-- RickSchwartz - 22 Feb 2009

I don't think Kate's point was that less than perfect coordination of data was a problem per se, but just that some data sharing is going to be necessary, particularly in the kind of state we are becoming. (forgive me Kate if I got your point wrong.) The failure to have citizenship records is an excellent example of a place where you might want data sharing - this doesn't rule out chinese walls, but it certainly indicates, as you note, that there are places where having centralized information may be important.

I think Kate's other point is right on. Politically, what you are asking law enforcement, etc. to do is to become less effective for the sake of people's privacy. You can argue that the trade-off is too great, or that the agencies forced behind the screen would not actually lose effectiveness, but all it takes for a counter-argument is a single publicized event that could have been avoided by information sharing. I think it is too easy for the powers that be to point to a murder or child abduction and say, "we would have been able to stop this if we had access to more information." The dangers of the slow erosion of privacy are difficult to paint in such concrete and effective terms.

-- TheodoreSmith - 22 Feb 2009

I apologize if I gave the impression that I thought information sharing wouldn't increase the efficacy of government (and sometimes in desirable ways); I absolutely agree that such is the case. I was merely pointing out that enhancing government efficacy is something to caution against because of the floodgates such a rationale opens, though such a position seems to lack political power these days. Perhaps that lack of political or rhetorical persuasiveness indicates that this the lever we ought to be pulling.

For example, how can we effectively communicate that the quantity of American lives lost to terrorism (3,000 lives lost on 9/11 + 400 in Afghanistan + 4,300 in Iraq averages out to about 1,000 per year) pales in comparison to the 750,000+ deaths per year caused by conventional medicine (of which around 100,000 are the results of drugs which may have been misprescribed because of our permissive attitude toward privacy)? Can we ever convince America to accept terrorism as an acceptable cost of freedom as we do with, to take a slightly more benign example, the the 40,000 deaths per year resulting from automobile accidents? The national security cost-benefit analysis seems to be horrendously misperceived compared to policy areas like automobiles, where we easily accept these mortalities as an acceptable cost of the gained freedom and autonomy to go from point to point more efficiently. We could, but don't, eradicate this autonomy by banning cars and having a totally public transportation system created at incredible cost for the sake of saving lives and "increasing security." Freedom and autonomy both require accepting certain losses, and Americans lack either the desire or ability to comprehend the bargain in the case of national security.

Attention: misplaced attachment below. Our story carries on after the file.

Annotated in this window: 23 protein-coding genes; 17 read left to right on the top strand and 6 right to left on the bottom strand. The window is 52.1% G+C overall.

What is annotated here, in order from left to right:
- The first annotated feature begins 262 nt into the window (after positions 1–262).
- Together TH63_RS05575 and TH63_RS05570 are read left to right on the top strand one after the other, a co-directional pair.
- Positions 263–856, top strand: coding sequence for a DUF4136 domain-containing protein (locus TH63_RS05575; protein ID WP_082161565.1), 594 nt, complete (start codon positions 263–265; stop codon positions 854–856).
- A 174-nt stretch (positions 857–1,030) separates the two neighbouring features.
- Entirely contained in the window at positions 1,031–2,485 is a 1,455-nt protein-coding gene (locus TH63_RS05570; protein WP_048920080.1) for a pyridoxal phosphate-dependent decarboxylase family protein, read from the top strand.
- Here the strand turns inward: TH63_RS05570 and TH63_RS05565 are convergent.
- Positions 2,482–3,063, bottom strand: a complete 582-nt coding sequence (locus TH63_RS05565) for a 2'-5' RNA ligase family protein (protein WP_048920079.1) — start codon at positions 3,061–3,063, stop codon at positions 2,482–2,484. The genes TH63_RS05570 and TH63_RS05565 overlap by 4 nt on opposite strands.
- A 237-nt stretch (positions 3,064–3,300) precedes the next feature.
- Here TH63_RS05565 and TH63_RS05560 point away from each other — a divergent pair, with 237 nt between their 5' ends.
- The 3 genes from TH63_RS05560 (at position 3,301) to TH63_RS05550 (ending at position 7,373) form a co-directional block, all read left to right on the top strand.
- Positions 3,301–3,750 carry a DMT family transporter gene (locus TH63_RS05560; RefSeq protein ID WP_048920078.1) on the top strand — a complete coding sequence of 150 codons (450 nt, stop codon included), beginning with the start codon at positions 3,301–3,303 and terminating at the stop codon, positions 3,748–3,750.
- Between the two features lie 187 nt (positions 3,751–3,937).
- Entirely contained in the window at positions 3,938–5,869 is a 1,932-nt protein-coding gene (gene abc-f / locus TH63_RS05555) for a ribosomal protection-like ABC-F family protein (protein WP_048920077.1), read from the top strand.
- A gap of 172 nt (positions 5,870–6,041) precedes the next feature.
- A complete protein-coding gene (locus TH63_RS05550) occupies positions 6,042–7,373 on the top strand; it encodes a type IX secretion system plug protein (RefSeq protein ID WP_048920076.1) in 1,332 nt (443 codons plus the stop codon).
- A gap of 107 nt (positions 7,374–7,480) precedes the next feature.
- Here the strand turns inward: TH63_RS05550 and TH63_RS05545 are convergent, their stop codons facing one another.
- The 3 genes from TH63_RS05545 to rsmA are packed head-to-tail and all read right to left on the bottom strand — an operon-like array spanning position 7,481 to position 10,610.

-- RickSchwartz - 22 Feb 2009

I thank Theodore because he clarified my position perfectly. But, I would add that if the government were more efficient with the information it ALREADY has (and that information was available to various branches of law enforcement), much of which is not controversial, then perhaps there would be less of a need for new types of information to be entered.

Further, if the government did maintain adequate records, then some abuses could be avoided. Consider the TALON program as an example. TALON, a very large database containing records of US citizens who attended protests, among others, was maintained by the Air Force after 9/11. Among the many abuses of the database was the fact that the US Army also accessed and contributed to it. This is a major violation because the US Army is generally not allowed to conduct domestic surveillance or directly deal with US citizens in criminal matters. Yet it cannot be the case that we would ever accept an explanation from the army stating "oops, sorry, we didn't know you were a citizen." The flying blacklists that innocent Americans with the wrong names can't ever seem to get off of is another example. Governmental inefficiency should not be an ostrich-like ignorance defense to the violation of civil liberties. A government that simultaneously can't keep track of the basics, but that also engages in in-depth spying is the most dangerous of combinations.

-- KateVershov - 26 Feb 2009


Do We Need a New Internet?

I don't know if people saw John Markoff's article, "Do We Need A New Internet?" in this weekend's NY Times, but I thought it was an interesting piece. Though not completely on topic (in terms of our discussion of the Fourth Amendment), it raises some interesting issues and questions that are worth thinking about. I'm interested to hear what people have to say about it.

-- AlexLawrence - 16 Feb 2009

I see the push for a New Internet more in PartOne terms than in PartFour terms: as an attempt to undo the gains in anonymity allowed by the Old Internet (with their positive and negative consequences).

-- DanielHarris - 17 Feb 2009

The threat from malware and botnets is definitely real and growing. It's facilitated in equal parts by anonymity and the public's general ignorance about the pedigree posed by the code they run on their computers, which (thankfully) remain open platforms. Jonathan Zittrain has proposed some potential approaches to dealing with malware that try to preserve the benefits of anonymity and open platform. While I think there's a certain element of romanticism to some of his proposals, he's probably asking the right questions. It's too early to throw in the towel on the substantial positives of anonymity and open platforms.